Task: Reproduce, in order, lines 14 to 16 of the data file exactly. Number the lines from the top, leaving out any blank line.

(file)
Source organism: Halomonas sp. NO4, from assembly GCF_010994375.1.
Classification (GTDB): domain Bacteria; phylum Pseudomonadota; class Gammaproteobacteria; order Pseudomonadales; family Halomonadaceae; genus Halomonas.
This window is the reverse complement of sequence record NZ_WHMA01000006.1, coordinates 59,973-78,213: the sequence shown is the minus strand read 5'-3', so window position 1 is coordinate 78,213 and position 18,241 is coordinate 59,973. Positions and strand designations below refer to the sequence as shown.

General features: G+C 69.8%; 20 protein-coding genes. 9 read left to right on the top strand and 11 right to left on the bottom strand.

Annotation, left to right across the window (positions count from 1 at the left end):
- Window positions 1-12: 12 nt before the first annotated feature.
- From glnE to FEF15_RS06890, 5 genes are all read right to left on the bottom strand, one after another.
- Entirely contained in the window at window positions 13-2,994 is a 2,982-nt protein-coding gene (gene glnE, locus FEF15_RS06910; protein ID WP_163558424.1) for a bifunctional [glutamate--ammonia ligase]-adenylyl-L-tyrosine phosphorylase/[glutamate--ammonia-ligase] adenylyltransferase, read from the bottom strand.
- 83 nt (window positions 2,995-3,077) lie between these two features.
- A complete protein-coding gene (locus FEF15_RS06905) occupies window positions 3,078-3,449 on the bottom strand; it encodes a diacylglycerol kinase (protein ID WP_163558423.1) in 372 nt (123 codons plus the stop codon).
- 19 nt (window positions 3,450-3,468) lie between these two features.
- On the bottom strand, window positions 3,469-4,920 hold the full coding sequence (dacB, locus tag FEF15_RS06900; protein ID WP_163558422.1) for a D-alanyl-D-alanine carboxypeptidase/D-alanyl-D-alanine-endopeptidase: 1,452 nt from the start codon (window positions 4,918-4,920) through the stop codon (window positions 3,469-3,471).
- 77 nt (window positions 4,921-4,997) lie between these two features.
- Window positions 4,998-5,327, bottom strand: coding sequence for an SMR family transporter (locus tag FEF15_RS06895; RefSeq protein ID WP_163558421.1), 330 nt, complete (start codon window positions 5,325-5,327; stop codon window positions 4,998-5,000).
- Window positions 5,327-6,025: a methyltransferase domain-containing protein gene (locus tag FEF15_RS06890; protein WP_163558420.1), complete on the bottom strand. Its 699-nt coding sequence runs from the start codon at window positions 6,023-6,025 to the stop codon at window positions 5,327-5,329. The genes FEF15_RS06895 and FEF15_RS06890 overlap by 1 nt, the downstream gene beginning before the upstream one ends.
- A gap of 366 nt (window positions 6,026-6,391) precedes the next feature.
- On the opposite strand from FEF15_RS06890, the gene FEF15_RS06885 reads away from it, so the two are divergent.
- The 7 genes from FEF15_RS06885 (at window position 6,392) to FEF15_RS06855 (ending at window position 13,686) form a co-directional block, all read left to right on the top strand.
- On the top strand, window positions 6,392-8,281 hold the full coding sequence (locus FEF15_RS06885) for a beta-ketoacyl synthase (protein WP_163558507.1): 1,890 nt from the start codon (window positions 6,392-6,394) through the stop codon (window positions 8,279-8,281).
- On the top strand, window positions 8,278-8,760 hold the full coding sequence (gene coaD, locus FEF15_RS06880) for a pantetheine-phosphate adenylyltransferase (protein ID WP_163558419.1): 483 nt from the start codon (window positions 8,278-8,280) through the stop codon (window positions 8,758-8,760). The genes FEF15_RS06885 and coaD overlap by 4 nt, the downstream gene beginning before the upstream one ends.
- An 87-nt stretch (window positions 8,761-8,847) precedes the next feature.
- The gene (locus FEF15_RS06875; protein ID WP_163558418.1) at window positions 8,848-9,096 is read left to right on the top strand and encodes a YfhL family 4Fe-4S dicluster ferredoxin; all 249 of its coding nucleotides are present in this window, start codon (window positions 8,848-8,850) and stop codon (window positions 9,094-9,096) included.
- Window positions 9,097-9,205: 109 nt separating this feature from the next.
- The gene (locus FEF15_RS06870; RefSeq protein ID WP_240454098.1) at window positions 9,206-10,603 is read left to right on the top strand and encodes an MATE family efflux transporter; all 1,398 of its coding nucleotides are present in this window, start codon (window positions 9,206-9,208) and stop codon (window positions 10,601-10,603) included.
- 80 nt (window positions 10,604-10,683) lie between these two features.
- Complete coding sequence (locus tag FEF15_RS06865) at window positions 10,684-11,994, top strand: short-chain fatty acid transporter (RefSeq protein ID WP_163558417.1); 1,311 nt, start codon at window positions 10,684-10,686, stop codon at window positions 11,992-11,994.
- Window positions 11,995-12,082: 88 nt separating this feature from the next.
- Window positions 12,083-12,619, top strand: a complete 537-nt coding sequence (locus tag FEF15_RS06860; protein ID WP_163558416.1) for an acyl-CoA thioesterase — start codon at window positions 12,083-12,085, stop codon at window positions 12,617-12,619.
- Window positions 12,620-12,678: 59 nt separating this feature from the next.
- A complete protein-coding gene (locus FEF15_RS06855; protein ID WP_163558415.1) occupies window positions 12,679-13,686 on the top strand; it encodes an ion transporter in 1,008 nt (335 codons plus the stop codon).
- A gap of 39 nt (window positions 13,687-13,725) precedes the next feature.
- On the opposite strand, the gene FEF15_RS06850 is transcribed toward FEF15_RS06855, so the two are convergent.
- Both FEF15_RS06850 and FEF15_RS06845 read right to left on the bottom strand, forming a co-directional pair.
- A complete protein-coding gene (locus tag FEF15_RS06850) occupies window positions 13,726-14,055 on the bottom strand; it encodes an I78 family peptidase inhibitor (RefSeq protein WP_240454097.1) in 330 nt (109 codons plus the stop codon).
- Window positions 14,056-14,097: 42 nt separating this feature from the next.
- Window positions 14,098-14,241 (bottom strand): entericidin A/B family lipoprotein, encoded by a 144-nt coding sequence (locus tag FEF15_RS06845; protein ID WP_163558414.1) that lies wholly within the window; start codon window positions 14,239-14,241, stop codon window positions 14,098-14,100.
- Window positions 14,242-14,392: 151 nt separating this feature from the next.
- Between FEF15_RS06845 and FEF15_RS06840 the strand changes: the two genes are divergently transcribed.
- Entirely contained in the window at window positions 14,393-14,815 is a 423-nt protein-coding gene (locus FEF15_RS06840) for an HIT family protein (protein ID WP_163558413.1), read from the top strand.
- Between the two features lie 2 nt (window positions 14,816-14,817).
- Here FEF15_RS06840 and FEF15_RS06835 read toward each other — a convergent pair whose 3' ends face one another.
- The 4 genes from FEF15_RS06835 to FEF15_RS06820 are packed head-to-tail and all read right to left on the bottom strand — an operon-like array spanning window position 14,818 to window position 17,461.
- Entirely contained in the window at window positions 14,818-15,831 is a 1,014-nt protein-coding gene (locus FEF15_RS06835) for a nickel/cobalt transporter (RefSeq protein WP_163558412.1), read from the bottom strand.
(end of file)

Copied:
- Window positions 4,998-5,327, bottom strand: coding sequence for an SMR family transporter (locus tag FEF15_RS06895; RefSeq protein ID WP_163558421.1), 330 nt, complete (start codon window positions 5,325-5,327; stop codon window positions 4,998-5,000).
- Window positions 5,327-6,025: a methyltransferase domain-containing protein gene (locus tag FEF15_RS06890; protein WP_163558420.1), complete on the bottom strand. Its 699-nt coding sequence runs from the start codon at window positions 6,023-6,025 to the stop codon at window positions 5,327-5,329. The genes FEF15_RS06895 and FEF15_RS06890 overlap by 1 nt, the downstream gene beginning before the upstream one ends.
- A gap of 366 nt (window positions 6,026-6,391) precedes the next feature.